The western suburbs of Philadelphia seem to always get more snow than the city itself, and there is a reason for that, writes Mónica Marie Zorrilla for Billy Penn.
The snow “prefers” suburbs because Philadelphia is “hot, crowded, and low,” according to blogger and storm aficionado Dr. Glenn Schreiber. His website has become the go-to for locals looking for info ahead of severe weather.
“All of the people, the concrete, the buildings, all of that makes it slightly warmer than, say, the suburbs,” said Schreiber.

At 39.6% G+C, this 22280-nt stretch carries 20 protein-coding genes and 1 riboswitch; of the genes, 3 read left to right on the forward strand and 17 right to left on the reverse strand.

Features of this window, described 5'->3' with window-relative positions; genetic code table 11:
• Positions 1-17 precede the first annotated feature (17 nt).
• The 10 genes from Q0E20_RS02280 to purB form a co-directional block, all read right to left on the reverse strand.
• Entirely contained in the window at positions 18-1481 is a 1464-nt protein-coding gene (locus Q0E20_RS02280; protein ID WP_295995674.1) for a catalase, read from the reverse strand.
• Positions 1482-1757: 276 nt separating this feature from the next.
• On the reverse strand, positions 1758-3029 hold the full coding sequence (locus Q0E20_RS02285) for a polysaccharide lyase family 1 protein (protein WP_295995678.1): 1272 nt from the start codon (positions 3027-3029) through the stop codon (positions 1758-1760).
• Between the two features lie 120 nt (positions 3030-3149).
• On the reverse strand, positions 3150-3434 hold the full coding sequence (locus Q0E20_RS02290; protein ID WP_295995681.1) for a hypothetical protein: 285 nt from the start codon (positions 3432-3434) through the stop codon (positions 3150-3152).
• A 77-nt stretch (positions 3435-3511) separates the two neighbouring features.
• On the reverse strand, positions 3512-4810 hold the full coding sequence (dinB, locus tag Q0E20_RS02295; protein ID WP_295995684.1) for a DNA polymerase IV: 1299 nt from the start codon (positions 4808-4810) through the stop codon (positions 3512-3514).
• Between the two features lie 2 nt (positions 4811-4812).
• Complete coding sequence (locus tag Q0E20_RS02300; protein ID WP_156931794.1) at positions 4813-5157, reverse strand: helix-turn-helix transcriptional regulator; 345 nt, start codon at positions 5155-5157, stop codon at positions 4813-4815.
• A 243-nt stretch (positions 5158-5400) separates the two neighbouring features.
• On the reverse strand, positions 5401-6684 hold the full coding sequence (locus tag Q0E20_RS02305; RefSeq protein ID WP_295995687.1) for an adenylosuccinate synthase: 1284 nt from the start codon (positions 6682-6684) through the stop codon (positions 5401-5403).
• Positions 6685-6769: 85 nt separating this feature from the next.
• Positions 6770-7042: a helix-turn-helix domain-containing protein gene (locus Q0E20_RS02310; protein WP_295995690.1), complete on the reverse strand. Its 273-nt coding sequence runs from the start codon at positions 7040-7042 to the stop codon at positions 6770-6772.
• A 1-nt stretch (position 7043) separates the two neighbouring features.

That is why snowflakes that fall in the suburbs have a better chance of sticking than in the city, where they land on concrete warmed by the flow of pedestrians.
Elevation is another factor, states Don Barber, geology professor at Bryn Mawr College. The air that hits the northwest areas of Center City, which are further above sea level, cools quickly, forcing it to release moisture.
“As one goes higher in the atmosphere,” said Barber, “temperatures are cooler. Just as warm air can hold more moisture, cool air holds less moisture.”
Read more about the snowfall differences at Billy Penn by clicking here.